The Second Great Awakening was a period of religious revival in the United States between 1790 and the 1840s. It followed the First Great Awakening of colonial America. Characteristics of this period include widespread conversions, increased church activity, social activism, and the emergence of new Christian denominations. The period is considered to have ended with the American Civil War, though its legacy continues to this day.
In a response to the perceived lapse in religious devotion following the Age of Enlightenment, a number of preachers sparked the First Great Awakening in the American colonies. Preacher Jonathan Edwards’s sermon “Sinners in the Hands of an Angry God,” for example, emphasized that God may cast wicked men to hell at any moment. Other preachers joined Edwards in the 1730s and 1740s in delivering sermons with vivid imagery to broad audiences. Their preaching style of connecting emotionally with common people, rather than advancing theological arguments, was widely imitated. The term “Great Awakening” is contested, but most agree that church activity increased in many areas during this time.
Social activism, especially in northern states, was an integral part of the Second Great Awakening. Advocates of the temperance movement criticized various effects of the role of alcohol in public life. Other activists began pushing for women’s rights, including the right to vote, during this period. Still others pushed for the reform of prisons. Finally, abolitionists gathered around the issue of slavery and called for its end in the United States.
The Second Great Awakening was also a period that saw the establishment of many new Christian denominations. Following the American Revolution, many desired religious independence as well as political independence from Europe. They interpreted the establishment of communities in new American lands as an opportunity to form churches free of European corruption. The Church of Jesus Christ of Latter-day Saints, commonly known as the Mormon Church, traces its origin to the Second Great Awakening. Similarly, the Baptists and the Shakers developed significantly during this period.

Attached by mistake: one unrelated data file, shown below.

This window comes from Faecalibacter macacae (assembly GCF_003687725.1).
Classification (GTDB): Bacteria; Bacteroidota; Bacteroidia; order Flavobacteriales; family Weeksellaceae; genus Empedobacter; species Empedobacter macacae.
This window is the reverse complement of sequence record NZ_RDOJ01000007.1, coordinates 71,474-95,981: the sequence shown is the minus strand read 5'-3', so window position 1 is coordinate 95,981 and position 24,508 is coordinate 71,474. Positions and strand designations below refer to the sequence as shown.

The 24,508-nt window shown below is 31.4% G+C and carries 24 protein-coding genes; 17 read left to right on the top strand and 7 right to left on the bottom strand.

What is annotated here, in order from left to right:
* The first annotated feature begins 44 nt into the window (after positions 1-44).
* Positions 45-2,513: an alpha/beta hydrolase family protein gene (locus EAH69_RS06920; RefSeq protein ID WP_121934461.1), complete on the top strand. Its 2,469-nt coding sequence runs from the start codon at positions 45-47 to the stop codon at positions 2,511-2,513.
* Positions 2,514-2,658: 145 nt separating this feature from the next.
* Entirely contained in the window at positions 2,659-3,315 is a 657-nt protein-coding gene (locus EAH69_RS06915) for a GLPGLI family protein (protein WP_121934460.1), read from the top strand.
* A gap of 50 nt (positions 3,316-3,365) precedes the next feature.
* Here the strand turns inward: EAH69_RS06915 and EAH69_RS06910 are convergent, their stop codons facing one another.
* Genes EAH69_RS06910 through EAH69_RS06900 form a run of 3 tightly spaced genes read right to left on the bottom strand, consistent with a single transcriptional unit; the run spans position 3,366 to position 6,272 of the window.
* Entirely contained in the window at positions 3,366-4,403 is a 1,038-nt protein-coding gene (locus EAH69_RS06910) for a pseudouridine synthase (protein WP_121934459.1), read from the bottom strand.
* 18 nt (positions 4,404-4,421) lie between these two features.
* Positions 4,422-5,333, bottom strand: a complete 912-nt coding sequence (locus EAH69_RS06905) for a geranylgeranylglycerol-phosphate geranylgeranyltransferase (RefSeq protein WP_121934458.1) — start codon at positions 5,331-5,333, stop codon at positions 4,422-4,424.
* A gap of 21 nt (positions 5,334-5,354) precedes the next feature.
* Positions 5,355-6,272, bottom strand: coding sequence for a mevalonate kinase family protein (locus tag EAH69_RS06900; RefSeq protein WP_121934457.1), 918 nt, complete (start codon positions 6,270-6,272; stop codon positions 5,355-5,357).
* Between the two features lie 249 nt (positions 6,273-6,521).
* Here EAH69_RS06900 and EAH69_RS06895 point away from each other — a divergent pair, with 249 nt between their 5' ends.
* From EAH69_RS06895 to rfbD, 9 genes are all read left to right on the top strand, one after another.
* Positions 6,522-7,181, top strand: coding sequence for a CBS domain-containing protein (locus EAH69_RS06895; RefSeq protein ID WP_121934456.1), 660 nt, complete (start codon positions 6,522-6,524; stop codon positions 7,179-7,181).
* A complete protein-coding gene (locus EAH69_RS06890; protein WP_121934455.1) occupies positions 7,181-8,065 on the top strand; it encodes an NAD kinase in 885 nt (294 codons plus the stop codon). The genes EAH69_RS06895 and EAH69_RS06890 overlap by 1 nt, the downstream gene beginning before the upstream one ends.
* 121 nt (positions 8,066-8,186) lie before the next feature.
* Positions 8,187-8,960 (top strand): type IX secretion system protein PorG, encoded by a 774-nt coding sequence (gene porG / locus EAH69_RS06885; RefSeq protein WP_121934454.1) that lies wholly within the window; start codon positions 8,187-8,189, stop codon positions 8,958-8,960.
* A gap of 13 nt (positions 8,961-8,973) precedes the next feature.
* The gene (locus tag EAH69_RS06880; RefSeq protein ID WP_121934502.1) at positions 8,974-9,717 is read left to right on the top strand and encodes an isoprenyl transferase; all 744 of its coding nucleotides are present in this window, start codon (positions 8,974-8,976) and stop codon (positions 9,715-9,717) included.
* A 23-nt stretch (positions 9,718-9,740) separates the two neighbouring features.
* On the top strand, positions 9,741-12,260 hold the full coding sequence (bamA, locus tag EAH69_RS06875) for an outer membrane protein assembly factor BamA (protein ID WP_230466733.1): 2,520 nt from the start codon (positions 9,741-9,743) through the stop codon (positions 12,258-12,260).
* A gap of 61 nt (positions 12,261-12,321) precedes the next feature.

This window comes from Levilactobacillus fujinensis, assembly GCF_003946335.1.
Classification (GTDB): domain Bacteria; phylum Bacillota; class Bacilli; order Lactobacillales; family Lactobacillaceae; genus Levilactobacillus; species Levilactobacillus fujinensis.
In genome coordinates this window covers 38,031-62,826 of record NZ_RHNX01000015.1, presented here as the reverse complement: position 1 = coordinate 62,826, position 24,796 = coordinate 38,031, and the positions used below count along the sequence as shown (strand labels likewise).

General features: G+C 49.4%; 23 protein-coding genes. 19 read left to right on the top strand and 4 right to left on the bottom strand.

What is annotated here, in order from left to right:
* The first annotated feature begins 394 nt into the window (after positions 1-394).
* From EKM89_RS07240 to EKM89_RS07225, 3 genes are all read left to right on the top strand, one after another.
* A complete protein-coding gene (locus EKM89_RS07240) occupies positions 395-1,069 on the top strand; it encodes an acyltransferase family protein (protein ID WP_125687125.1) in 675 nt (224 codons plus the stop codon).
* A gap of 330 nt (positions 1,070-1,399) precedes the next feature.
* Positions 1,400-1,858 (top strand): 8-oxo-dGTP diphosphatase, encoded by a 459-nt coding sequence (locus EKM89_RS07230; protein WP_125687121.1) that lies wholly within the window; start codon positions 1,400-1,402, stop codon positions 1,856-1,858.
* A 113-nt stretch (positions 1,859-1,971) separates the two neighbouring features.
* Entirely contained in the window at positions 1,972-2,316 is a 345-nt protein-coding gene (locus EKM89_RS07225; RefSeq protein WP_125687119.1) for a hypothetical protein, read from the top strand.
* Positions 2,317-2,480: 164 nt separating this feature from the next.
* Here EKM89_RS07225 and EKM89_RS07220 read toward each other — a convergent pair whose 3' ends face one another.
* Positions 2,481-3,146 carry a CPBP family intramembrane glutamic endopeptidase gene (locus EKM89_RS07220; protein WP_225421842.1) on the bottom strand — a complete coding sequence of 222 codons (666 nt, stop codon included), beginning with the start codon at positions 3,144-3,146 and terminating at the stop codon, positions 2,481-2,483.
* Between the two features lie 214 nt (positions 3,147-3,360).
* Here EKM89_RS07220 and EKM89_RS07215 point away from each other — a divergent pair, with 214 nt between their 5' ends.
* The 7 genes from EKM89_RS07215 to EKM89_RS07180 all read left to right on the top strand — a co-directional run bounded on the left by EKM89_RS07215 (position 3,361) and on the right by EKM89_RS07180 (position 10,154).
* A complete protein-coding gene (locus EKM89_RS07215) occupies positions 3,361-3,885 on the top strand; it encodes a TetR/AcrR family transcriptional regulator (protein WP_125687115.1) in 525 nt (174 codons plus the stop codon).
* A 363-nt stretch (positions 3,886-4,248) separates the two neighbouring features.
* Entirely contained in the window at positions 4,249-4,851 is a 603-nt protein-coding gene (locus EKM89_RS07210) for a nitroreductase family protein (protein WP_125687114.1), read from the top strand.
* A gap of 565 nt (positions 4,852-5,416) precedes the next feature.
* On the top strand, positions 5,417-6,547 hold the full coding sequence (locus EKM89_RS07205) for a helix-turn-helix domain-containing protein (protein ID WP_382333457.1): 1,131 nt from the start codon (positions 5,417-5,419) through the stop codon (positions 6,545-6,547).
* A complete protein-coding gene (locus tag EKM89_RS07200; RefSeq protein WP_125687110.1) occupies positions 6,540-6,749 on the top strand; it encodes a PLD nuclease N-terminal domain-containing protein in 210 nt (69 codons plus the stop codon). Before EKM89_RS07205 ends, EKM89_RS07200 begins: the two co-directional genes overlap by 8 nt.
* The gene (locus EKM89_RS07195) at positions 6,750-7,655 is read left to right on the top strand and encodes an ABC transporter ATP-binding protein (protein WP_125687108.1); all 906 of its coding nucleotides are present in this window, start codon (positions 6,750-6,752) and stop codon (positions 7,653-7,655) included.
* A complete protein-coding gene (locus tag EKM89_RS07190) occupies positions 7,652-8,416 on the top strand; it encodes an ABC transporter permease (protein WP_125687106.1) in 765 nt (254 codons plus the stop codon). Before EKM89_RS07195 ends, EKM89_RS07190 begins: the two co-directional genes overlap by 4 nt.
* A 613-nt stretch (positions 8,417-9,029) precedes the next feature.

American history was significantly influenced by the Second Great Awakening. The strengthening of abolitionism increased tensions between the northern and southern states, which culminated in the American Civil War. The development of the temperance movement eventually resulted in a constitutional amendment that banned the manufacture, sale, and transport of alcohol. Some historians identify a Third Great Awakening that added international missionary work to the other forms of religious activity seen in earlier phases of a broader Great Awakening.